The theatre of Europe’s largest multi-arts and conference venue.
The Grade II-listed Barbican Centre is Europe’s largest multi-arts and conference venue and one of London’s best examples of Brutalist architecture. The Centre takes its name from Roman defenses built on the cite c200 AD. It was developed in the 1950s from designs by architects Chamberlin, Powell and Bon, to transform an area left devastated by bombing during World War II. Building began in 1971 and took 11 years to complete, with the final cost totalling £156 million. The Barbican Centre was opened by The Queen on 3 March 1982, who declared it ‘one of the modern wonders of the world’.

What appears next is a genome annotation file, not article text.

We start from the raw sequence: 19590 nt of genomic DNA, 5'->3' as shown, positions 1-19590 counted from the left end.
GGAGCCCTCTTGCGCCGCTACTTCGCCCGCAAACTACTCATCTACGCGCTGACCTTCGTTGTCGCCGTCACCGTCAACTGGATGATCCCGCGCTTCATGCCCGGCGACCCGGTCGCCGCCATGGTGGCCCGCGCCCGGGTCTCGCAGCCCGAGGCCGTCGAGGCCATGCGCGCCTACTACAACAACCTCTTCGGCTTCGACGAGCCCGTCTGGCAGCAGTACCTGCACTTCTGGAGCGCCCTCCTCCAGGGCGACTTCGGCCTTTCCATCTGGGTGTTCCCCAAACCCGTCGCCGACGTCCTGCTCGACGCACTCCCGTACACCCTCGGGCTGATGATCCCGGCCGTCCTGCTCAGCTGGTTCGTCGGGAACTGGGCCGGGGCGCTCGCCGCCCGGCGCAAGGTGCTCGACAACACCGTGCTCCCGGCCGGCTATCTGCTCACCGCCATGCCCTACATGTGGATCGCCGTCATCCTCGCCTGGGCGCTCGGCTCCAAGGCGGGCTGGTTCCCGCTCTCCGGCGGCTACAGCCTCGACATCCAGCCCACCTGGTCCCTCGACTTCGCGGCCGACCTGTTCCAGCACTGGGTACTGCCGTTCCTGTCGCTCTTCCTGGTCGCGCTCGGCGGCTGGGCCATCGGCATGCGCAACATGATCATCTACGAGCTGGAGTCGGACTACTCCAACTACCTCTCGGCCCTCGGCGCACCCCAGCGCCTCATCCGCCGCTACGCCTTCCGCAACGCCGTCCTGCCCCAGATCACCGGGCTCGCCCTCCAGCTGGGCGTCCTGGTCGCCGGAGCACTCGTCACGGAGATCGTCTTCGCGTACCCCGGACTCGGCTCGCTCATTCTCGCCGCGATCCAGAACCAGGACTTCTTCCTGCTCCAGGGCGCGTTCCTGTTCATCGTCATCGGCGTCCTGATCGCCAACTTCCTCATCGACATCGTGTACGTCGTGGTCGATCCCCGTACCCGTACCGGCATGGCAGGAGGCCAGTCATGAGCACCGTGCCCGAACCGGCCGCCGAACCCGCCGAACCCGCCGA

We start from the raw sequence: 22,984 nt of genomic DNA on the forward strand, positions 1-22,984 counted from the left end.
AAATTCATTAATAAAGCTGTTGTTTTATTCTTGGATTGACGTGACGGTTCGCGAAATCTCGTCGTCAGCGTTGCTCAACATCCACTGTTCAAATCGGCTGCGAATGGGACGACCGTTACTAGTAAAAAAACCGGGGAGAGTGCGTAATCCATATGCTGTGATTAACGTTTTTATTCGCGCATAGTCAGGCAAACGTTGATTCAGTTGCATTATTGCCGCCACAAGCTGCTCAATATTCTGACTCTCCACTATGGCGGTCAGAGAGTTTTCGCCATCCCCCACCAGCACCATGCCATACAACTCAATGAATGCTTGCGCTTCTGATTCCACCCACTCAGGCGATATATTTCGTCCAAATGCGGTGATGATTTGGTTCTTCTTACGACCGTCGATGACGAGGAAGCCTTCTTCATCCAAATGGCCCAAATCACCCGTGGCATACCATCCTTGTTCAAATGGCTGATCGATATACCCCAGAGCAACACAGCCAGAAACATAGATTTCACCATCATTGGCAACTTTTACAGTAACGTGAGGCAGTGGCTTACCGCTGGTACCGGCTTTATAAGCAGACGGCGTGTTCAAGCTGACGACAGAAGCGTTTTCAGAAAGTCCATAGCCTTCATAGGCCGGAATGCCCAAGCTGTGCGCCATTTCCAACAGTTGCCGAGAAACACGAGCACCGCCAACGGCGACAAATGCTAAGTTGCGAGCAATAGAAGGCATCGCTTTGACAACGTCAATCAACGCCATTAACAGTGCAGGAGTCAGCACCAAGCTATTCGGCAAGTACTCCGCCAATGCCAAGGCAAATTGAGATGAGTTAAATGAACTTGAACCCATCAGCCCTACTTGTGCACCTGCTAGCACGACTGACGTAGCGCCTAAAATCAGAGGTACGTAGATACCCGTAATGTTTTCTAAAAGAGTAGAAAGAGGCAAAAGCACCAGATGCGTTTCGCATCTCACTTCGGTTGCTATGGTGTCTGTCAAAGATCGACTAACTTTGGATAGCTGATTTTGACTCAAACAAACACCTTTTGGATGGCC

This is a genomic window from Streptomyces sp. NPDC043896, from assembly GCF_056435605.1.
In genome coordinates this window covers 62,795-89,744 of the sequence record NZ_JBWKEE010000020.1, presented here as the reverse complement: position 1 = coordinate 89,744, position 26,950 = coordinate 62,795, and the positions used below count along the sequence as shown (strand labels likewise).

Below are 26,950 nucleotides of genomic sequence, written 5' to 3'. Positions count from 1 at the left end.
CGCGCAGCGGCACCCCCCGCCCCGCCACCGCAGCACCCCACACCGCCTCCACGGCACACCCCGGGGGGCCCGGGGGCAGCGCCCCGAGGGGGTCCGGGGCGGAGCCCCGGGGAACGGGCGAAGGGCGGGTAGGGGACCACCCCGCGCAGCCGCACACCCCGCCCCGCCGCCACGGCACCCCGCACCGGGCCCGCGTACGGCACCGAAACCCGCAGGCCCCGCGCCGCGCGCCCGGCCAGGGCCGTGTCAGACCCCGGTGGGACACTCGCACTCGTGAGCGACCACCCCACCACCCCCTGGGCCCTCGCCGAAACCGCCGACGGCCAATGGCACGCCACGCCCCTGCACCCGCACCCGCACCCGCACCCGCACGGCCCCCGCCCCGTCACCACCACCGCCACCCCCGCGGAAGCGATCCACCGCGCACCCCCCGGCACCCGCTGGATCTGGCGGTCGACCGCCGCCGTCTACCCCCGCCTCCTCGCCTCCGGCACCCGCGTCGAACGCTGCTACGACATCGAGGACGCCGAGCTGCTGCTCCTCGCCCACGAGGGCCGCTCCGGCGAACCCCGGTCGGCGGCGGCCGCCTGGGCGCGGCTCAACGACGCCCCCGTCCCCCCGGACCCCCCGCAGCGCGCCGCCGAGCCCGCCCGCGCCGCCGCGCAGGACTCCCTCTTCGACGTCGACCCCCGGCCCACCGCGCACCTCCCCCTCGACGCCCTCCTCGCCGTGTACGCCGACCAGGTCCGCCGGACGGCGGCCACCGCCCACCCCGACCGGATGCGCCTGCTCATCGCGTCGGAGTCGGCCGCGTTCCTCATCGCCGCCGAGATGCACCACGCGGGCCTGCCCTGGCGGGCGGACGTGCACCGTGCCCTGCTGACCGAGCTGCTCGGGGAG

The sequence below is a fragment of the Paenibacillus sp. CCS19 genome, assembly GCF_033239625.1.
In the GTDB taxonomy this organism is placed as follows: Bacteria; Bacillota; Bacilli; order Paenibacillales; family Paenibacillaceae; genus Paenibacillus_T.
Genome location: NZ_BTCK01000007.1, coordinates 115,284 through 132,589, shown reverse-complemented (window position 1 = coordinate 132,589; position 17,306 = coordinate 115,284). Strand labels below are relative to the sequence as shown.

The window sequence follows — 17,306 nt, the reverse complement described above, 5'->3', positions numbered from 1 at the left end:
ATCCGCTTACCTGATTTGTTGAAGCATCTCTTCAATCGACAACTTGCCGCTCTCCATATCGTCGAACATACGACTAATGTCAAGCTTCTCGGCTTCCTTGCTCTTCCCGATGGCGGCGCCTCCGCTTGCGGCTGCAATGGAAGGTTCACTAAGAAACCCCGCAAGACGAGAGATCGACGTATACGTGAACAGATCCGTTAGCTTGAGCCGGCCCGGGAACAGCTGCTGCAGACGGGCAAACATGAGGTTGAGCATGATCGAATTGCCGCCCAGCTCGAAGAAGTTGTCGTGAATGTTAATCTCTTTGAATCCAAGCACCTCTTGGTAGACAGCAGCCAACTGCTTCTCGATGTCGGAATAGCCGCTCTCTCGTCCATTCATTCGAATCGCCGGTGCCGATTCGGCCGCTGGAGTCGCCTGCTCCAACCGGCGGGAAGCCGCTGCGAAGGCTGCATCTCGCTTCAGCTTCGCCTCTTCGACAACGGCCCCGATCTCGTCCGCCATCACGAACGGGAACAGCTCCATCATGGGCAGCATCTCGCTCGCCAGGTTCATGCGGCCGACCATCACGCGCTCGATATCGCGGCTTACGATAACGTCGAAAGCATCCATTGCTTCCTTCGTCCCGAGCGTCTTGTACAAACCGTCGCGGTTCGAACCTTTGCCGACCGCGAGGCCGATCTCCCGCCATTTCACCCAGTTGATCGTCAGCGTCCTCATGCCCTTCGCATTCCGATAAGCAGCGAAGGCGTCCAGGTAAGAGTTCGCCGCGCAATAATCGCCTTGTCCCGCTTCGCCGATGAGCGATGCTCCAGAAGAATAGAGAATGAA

The London Symphony Orchestra and the Royal Shakespeare Company were involved in the planning of the Barbican Centre, and the LSO remains resident there. The Barbican Centre also has a close connection with the Guildhall School of Music and Drama. In addition to the Theatre, the Centre houses concert halls, cinemas, galleries, conference rooms, a library and a conservatory, as well as restaurants and bars.
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